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Dagstuhl Seminar 05201

Design and Analysis of Randomized and Approximation Algorithms

( May 15 – May 20, 2005 )

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Most computational tasks today that arise in realistic scenarios are intractable, at least if one insists on exact solutions delivered within a strict deadline. Two important means for surmounting that intractability barmier are randomized and approximate computations. It is an interesting artifact that these two notions of computation go hand-in-hand.

The seminar was concerned with the newest developments in the design and analysis of randomized and approximation algorithms. The main focus of the workshop was on three specific topics: approximation algorithms for optimization problems, approximation algorithms for measurement problems, and decentralized networks as well as various interactions between them. Here, some new broadly applicable techniques have emerged recently for designing efficient approximation algorithms for various optimization and measurement problems. This workshop has addressed the above topics and also some new fundamental insights into the design techniques.

The 35 lectures delivered at this seminar covered a wide body of research in the above areas. The meeting was hold in a very informal and stimulating atmosphere. Thanks to everyone who made it a very interesting and enjoyable event.

Martin Dyer
Mark Jerrum
Marek Karpinski

  • Markus Bläser (ETH Zürich, CH) [dblp]
  • Norbert Blum (Universität Bonn, DE)
  • Magnus Bordewich (University of Leeds, GB) [dblp]
  • Christian Borgs (Microsoft Research - Redmond, US)
  • Moses Charikar (Princeton University, US) [dblp]
  • Jennifer T. Chayes (Microsoft Research - Redmond, US) [dblp]
  • Amin Coja-Oghlan (HU Berlin, DE) [dblp]
  • Mary Cryan (University of Edinburgh, GB)
  • Artur Czumaj (NJIT - Newark, US) [dblp]
  • Martin Dyer (University of Leeds, GB) [dblp]
  • Alan M. Frieze (Carnegie Mellon University, US) [dblp]
  • Olga Gerber (Universität Kiel, DE)
  • Stefanie Gerke (ETH Zürich, CH)
  • Leslie Ann Goldberg (University of Warwick - Coventry, GB) [dblp]
  • Anupam Gupta (Carnegie Mellon University, US) [dblp]
  • Johan Hastad (KTH Royal Institute of Technology, SE) [dblp]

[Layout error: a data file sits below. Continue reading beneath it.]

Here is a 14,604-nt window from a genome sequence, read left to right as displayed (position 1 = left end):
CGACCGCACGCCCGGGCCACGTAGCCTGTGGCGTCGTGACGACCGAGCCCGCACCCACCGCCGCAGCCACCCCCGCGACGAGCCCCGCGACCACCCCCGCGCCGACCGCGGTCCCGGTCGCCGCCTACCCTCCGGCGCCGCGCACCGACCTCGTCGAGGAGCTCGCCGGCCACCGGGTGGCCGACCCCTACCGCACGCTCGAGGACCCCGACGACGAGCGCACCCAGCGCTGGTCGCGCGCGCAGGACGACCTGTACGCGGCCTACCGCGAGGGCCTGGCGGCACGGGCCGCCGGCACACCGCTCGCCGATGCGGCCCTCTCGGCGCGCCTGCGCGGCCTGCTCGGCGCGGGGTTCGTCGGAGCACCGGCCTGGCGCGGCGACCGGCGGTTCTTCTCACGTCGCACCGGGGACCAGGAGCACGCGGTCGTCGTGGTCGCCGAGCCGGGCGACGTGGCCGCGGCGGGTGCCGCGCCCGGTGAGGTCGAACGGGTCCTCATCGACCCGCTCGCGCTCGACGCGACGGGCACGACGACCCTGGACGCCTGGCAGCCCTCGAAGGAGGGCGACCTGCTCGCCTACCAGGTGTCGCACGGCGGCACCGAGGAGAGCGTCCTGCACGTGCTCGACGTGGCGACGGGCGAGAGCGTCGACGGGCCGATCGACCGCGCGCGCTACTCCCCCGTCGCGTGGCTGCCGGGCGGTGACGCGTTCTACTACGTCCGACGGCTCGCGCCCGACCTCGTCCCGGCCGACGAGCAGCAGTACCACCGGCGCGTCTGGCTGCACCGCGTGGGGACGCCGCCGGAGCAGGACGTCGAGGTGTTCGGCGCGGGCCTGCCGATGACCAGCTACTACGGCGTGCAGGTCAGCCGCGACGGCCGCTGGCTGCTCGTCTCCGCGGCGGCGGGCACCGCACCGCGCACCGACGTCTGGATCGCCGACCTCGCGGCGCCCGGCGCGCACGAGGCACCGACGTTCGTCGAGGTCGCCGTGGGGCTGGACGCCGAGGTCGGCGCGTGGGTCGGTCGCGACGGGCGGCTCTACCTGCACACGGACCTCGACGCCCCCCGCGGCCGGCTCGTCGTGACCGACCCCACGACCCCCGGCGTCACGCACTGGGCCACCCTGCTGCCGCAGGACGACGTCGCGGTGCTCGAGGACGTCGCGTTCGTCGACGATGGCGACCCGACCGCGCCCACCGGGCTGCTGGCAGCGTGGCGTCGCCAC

• Mathias Hauptmann (Universität Bonn, DE)
  • Thomas Hayes (University of California - Berkeley, US) [dblp]
  • Kamal Jain (Microsoft Research - Redmond, US) [dblp]
  • Markus Jalsenius (University of Warwick - Coventry, GB)
  • Klaus Jansen (Universität Kiel, DE) [dblp]
  • Mark R. Jerrum (University of Edinburgh, GB) [dblp]
  • Marek Karpinski (Universität Bonn, DE) [dblp]
  • Peter Korteweg (TU Eindhoven, NL)
  • Andrei Krokhin (Durham University, GB) [dblp]
  • Michael Langberg (CalTech - Pasadena, US)
  • Johannes Langguth (Universität Bonn, DE) [dblp]
  • Andrzej Lingas (Lund University, SE)
  • Russell Martin (University of Warwick - Coventry, GB)
  • James B. Matthews (University of Edinburgh, GB)
  • Haiko Müller (University of Leeds, GB) [dblp]
  • Moni Naor (Weizmann Institute - Rehovot, IL) [dblp]
  • Mike S. Paterson (University of Warwick - Coventry, GB) [dblp]
  • Kasper Pedersen (University of Warwick - Coventry, GB)
  • R. Ravi (Carnegie Mellon University, US)
  • Tim Roughgarden (Stanford University, US) [dblp]
  • Miklos Santha (Université Paris Sud, FR) [dblp]
  • Nicolas Schabanel (ENS - Lyon, FR)
  • Gregory B. Sorkin (IBM TJ Watson Research Center - Yorktown Heights, US) [dblp]
  • Leen Stougie (TU Eindhoven, NL) [dblp]
  • Berthold Vöcking (RWTH Aachen, DE) [dblp]
  • David B. Wilson (Microsoft Research - Redmond, US)
  • Gerhard J. Woeginger (TU Eindhoven, NL) [dblp]
  • Uri Zwick (Tel Aviv University, IL) [dblp]

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